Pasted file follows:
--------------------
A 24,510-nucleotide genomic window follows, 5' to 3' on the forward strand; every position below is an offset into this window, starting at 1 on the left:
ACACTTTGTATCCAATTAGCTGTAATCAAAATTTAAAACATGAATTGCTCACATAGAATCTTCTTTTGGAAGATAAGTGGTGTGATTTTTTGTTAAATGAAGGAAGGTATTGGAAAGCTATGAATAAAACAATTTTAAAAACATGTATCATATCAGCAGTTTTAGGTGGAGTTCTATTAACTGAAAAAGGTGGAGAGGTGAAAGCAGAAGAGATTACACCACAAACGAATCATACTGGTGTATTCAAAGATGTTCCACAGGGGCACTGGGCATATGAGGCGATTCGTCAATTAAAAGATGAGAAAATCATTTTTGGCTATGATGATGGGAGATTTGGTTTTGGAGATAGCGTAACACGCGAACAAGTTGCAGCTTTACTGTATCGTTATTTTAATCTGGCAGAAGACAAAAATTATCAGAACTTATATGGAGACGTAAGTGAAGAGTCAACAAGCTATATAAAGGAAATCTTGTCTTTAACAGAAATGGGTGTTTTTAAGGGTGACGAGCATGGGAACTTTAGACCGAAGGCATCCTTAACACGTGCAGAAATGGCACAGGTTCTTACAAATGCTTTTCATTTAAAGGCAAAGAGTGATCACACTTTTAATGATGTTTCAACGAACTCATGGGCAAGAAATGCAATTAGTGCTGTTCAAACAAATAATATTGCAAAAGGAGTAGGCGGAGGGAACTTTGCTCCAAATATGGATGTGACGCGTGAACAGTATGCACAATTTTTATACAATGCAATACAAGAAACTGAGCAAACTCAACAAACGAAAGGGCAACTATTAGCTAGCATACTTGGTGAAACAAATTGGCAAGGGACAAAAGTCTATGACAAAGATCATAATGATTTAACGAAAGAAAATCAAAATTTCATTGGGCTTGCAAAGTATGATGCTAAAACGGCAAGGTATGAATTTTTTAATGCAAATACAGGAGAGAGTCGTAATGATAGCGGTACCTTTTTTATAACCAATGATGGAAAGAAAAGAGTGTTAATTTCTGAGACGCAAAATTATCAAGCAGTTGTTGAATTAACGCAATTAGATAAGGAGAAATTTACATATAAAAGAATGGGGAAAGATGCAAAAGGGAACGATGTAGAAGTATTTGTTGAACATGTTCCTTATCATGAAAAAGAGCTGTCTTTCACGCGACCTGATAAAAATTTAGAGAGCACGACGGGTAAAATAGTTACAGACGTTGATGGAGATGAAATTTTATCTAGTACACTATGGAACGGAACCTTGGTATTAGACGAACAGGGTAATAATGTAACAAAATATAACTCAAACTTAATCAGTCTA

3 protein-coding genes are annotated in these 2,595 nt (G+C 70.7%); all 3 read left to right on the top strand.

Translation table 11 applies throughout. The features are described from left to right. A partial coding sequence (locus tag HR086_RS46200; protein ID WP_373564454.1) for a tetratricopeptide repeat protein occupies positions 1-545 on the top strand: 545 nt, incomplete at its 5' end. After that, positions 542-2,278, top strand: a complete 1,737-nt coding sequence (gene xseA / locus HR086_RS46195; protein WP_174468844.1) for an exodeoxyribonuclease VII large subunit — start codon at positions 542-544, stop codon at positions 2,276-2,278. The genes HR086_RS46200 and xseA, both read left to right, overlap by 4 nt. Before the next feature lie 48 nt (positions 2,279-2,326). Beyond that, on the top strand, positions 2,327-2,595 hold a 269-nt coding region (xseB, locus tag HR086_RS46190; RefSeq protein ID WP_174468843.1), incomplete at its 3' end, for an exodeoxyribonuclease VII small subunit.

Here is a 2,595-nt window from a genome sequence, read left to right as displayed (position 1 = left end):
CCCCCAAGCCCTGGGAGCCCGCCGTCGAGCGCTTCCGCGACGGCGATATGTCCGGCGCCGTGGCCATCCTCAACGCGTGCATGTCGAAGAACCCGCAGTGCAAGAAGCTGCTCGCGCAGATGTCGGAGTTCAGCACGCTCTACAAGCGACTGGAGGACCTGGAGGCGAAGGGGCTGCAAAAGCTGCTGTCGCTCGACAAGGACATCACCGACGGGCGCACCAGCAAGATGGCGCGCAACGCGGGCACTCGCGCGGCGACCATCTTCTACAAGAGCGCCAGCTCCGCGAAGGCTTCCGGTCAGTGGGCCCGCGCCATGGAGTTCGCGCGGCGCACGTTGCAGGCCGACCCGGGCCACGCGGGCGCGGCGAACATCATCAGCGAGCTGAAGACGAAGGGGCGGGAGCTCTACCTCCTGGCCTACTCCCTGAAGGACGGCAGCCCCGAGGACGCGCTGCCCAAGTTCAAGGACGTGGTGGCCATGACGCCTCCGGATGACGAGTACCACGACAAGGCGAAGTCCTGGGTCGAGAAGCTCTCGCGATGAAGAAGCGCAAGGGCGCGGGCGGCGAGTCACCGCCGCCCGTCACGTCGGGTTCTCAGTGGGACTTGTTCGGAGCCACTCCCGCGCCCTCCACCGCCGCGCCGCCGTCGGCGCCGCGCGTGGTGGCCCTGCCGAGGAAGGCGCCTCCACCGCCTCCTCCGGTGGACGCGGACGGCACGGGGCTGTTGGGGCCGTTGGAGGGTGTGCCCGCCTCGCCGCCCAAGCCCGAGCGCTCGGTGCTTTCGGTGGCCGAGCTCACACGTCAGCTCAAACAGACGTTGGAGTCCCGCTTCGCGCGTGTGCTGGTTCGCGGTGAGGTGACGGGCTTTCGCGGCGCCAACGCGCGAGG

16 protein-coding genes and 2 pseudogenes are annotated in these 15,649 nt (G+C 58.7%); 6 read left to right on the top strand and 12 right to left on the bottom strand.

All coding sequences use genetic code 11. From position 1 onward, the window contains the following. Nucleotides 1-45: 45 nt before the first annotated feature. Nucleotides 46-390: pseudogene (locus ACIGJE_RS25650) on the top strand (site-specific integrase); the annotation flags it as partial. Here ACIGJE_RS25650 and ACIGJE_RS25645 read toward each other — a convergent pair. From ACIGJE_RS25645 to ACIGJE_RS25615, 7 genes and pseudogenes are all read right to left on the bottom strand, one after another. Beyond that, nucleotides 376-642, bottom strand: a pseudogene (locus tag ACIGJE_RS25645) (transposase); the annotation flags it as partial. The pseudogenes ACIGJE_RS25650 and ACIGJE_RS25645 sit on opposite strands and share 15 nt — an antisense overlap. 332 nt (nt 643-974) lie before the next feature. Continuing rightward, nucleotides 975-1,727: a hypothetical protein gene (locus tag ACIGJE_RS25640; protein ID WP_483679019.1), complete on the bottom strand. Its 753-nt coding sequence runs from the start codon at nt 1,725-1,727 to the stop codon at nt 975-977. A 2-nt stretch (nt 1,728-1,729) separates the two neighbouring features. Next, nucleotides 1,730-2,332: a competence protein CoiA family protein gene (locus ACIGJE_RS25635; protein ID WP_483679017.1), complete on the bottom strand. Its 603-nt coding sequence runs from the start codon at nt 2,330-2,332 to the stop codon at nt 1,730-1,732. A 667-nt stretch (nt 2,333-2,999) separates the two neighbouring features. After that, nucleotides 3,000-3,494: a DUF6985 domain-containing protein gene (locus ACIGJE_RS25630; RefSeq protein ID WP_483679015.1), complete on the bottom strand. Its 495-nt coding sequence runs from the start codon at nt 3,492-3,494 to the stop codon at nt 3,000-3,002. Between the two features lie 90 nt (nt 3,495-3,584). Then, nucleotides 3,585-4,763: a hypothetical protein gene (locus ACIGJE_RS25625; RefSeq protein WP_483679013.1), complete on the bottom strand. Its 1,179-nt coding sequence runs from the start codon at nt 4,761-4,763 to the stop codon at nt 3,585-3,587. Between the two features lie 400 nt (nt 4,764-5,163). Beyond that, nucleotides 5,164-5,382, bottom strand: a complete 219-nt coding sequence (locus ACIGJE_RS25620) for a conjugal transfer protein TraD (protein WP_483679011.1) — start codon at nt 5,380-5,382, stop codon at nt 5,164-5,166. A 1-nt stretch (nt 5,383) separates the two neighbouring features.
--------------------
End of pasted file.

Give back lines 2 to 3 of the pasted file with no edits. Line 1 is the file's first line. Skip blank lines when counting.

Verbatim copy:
ACACTTTGTATCCAATTAGCTGTAATCAAAATTTAAAACATGAATTGCTCACATAGAATCTTCTTTTGGAAGATAAGTGGTGTGATTTTTTGTTAAATGAAGGAAGGTATTGGAAAGCTATGAATAAAACAATTTTAAAAACATGTATCATATCAGCAGTTTTAGGTGGAGTTCTATTAACTGAAAAAGGTGGAGAGGTGAAAGCAGAAGAGATTACACCACAAACGAATCATACTGGTGTATTCAAAGATGTTCCACAGGGGCACTGGGCATATGAGGCGATTCGTCAATTAAAAGATGAGAAAATCATTTTTGGCTATGATGATGGGAGATTTGGTTTTGGAGATAGCGTAACACGCGAACAAGTTGCAGCTTTACTGTATCGTTATTTTAATCTGGCAGAAGACAAAAATTATCAGAACTTATATGGAGACGTAAGTGAAGAGTCAACAAGCTATATAAAGGAAATCTTGTCTTTAACAGAAATGGGTGTTTTTAAGGGTGACGAGCATGGGAACTTTAGACCGAAGGCATCCTTAACACGTGCAGAAATGGCACAGGTTCTTACAAATGCTTTTCATTTAAAGGCAAAGAGTGATCACACTTTTAATGATGTTTCAACGAACTCATGGGCAAGAAATGCAATTAGTGCTGTTCAAACAAATAATATTGCAAAAGGAGTAGGCGGAGGGAACTTTGCTCCAAATATGGATGTGACGCGTGAACAGTATGCACAATTTTTATACAATGCAATACAAGAAACTGAGCAAACTCAACAAACGAAAGGGCAACTATTAGCTAGCATACTTGGTGAAACAAATTGGCAAGGGACAAAAGTCTATGACAAAGATCATAATGATTTAACGAAAGAAAATCAAAATTTCATTGGGCTTGCAAAGTATGATGCTAAAACGGCAAGGTATGAATTTTTTAATGCAAATACAGGAGAGAGTCGTAATGATAGCGGTACCTTTTTTATAACCAATGATGGAAAGAAAAGAGTGTTAATTTCTGAGACGCAAAATTATCAAGCAGTTGTTGAATTAACGCAATTAGATAAGGAGAAATTTACATATAAAAGAATGGGGAAAGATGCAAAAGGGAACGATGTAGAAGTATTTGTTGAACATGTTCCTTATCATGAAAAAGAGCTGTCTTTCACGCGACCTGATAAAAATTTAGAGAGCACGACGGGTAAAATAGTTACAGACGTTGATGGAGATGAAATTTTATCTAGTACACTATGGAACGGAACCTTGGTATTAGACGAACAGGGTAATAATGTAACAAAATATAACTCAAACTTAATCAGTCTA

3 protein-coding genes are annotated in these 2,595 nt (G+C 70.7%); all 3 read left to right on the top strand.